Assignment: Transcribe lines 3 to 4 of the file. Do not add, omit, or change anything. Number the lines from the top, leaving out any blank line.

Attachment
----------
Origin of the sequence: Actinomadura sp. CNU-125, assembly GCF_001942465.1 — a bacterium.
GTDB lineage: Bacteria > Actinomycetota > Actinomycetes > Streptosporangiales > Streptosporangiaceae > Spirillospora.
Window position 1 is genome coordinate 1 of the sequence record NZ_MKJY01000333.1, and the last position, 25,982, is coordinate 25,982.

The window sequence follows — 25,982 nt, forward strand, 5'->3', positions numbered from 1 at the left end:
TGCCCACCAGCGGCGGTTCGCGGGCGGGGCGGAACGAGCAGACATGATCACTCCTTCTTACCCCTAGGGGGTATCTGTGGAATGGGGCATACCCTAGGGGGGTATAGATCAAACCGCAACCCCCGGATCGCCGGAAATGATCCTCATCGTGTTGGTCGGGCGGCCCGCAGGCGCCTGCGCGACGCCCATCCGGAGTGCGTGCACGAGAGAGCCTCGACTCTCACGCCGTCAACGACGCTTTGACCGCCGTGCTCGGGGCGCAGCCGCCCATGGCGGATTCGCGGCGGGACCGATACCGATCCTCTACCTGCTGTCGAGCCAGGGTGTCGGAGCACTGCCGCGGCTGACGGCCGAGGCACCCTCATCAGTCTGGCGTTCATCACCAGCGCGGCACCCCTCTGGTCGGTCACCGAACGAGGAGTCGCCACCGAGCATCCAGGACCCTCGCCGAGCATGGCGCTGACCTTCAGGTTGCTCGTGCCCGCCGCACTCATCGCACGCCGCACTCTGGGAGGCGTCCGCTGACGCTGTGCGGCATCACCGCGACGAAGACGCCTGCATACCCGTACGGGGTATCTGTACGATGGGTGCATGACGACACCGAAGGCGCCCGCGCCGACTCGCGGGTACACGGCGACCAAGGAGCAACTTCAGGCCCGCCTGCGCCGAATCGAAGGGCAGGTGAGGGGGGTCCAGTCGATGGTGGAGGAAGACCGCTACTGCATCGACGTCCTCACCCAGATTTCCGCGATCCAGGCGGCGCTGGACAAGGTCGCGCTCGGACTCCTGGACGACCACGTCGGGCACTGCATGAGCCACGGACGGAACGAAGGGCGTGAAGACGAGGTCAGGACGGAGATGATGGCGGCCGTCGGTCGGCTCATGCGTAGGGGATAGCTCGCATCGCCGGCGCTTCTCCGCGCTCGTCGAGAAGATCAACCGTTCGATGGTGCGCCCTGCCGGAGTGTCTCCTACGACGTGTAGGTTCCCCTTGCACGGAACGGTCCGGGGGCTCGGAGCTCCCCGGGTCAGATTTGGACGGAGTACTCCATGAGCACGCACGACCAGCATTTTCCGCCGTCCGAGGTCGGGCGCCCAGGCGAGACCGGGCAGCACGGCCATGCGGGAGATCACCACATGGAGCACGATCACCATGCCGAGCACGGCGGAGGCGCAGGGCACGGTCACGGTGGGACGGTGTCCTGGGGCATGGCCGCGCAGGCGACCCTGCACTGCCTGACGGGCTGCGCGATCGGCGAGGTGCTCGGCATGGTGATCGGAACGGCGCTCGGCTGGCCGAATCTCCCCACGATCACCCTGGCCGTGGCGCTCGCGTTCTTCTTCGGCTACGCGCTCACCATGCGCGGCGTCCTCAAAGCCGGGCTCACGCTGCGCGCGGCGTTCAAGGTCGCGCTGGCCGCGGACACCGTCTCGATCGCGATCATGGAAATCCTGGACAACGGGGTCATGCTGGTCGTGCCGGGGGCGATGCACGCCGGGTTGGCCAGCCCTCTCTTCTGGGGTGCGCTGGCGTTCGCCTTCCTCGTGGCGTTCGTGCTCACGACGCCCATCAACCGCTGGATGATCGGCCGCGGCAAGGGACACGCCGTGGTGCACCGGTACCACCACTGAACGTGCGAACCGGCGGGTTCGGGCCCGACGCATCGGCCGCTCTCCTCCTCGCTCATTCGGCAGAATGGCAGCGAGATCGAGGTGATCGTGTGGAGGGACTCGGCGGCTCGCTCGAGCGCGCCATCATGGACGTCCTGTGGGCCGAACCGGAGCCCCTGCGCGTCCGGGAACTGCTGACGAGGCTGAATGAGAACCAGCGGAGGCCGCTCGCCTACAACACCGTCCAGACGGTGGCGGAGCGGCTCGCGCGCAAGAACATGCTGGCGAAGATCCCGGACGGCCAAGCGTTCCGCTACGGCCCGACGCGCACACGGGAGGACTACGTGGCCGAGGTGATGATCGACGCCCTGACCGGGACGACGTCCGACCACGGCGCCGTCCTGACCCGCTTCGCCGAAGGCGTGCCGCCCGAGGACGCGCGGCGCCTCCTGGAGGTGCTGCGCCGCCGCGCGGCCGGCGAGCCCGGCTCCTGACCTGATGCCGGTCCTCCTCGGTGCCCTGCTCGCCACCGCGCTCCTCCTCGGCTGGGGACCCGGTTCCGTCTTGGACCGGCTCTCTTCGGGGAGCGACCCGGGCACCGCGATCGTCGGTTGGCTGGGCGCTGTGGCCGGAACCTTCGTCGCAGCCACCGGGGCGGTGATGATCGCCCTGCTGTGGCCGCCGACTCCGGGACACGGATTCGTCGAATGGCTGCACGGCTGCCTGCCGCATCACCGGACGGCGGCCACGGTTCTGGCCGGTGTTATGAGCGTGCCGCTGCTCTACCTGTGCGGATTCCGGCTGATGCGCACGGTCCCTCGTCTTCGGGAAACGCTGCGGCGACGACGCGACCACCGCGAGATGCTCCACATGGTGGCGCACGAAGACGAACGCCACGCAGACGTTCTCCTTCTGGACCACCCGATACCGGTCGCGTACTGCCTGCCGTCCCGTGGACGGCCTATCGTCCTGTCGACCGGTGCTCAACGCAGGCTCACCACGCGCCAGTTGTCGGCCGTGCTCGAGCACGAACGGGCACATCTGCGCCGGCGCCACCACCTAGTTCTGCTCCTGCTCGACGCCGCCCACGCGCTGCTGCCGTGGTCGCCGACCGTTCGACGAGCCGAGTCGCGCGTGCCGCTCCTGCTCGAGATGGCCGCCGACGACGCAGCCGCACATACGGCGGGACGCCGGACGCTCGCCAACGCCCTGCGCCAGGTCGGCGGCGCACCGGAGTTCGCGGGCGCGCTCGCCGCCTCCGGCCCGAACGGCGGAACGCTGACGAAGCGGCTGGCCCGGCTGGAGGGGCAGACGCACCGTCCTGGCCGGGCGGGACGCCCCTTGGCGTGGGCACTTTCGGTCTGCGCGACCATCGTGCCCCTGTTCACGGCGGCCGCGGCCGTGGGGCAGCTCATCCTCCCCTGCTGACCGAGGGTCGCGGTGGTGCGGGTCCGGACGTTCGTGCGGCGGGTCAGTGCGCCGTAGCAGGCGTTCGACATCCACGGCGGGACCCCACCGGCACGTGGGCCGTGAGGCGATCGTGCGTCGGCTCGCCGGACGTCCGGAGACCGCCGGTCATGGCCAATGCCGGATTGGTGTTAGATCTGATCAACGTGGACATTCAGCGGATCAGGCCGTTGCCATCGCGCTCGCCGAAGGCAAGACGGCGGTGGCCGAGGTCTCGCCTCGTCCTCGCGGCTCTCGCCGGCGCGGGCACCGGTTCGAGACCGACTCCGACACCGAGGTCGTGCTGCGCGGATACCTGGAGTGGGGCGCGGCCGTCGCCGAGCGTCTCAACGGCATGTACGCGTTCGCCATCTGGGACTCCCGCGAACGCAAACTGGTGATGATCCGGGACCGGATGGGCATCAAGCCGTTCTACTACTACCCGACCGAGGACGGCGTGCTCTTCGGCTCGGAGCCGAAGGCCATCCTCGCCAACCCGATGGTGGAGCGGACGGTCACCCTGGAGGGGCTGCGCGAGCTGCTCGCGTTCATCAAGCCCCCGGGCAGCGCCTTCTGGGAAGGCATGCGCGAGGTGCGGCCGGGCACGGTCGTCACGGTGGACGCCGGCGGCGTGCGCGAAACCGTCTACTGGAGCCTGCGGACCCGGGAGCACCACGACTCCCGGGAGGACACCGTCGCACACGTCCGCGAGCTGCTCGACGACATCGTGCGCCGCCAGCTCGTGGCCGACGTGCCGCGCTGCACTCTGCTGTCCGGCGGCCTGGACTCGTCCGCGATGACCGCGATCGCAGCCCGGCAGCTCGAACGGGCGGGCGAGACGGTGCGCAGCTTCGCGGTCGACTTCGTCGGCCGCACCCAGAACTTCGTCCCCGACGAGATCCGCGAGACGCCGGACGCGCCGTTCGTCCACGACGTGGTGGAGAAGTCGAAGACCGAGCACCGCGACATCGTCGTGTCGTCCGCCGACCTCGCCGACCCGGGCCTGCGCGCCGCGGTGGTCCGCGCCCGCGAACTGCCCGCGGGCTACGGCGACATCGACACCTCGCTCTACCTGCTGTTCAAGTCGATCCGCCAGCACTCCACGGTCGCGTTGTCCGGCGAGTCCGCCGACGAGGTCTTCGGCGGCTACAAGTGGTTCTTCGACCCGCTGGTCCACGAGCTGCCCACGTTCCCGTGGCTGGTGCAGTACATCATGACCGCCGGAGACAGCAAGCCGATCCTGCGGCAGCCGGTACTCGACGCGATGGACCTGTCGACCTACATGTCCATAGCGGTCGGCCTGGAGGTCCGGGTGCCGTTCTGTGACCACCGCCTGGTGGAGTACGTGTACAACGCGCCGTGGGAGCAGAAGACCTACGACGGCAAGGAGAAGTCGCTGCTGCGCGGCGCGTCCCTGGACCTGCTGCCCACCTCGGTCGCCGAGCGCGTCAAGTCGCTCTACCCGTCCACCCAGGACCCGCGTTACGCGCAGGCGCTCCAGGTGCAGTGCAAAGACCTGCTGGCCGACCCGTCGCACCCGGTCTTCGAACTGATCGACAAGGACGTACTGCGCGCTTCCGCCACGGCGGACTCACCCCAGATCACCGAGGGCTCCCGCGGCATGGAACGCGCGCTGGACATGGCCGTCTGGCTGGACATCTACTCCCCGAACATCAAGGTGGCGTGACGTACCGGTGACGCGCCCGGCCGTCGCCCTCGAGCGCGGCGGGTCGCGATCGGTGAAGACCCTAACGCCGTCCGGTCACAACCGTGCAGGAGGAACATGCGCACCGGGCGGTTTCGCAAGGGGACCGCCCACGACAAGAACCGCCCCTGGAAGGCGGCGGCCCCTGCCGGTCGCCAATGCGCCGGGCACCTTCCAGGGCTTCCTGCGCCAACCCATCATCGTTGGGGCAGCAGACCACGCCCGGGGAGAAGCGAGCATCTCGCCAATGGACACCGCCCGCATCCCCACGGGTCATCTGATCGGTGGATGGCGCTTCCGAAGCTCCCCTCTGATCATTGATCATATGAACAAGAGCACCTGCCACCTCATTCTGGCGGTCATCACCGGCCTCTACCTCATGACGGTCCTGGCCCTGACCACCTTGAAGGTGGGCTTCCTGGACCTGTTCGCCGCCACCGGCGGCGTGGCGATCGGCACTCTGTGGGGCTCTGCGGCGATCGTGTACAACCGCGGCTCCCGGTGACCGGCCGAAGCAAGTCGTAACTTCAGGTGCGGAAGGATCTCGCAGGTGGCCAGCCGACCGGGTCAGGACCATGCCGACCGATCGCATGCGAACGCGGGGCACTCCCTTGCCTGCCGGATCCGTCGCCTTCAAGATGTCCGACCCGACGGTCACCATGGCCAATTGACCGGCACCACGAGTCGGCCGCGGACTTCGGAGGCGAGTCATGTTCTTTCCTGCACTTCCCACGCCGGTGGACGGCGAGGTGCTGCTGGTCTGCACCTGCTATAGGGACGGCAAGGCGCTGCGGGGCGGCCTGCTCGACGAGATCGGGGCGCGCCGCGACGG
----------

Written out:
Window position 1 is genome coordinate 1 of the sequence record NZ_MKJY01000333.1, and the last position, 25,982, is coordinate 25,982.

The window sequence follows — 25,982 nt, forward strand, 5'->3', positions numbered from 1 at the left end: